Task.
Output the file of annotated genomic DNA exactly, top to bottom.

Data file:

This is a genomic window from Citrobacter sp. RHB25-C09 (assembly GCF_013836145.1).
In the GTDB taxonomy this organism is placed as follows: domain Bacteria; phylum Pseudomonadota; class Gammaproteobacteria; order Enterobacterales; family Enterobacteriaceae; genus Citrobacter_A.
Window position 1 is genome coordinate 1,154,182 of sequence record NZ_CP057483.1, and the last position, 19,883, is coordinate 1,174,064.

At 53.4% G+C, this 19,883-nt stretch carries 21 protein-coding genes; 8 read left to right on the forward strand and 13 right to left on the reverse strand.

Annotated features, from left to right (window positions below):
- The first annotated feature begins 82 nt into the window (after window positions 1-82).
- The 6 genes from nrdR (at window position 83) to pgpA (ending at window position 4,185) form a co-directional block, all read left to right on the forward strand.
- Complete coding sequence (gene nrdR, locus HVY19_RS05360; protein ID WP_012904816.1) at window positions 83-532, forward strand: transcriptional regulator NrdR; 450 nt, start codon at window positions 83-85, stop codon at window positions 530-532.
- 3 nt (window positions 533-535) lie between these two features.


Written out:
This is a genomic window from Citrobacter sp. RHB25-C09 (assembly GCF_013836145.1).
In the GTDB taxonomy this organism is placed as follows: domain Bacteria; phylum Pseudomonadota; class Gammaproteobacteria; order Enterobacterales; family Enterobacteriaceae; genus Citrobacter_A.
Window position 1 is genome coordinate 1,154,182 of sequence record NZ_CP057483.1, and the last position, 19,883, is coordinate 1,174,064.

At 53.4% G+C, this 19,883-nt stretch carries 21 protein-coding genes; 8 read left to right on the forward strand and 13 right to left on the reverse strand.

Annotated features, from left to right (window positions below):
- The first annotated feature begins 82 nt into the window (after window positions 1-82).
- The 6 genes from nrdR (at window position 83) to pgpA (ending at window position 4,185) form a co-directional block, all read left to right on the forward strand.
- Complete coding sequence (gene nrdR, locus HVY19_RS05360; protein ID WP_012904816.1) at window positions 83-532, forward strand: transcriptional regulator NrdR; 450 nt, start codon at window positions 83-85, stop codon at window positions 530-532.
- 3 nt (window positions 533-535) lie between these two features.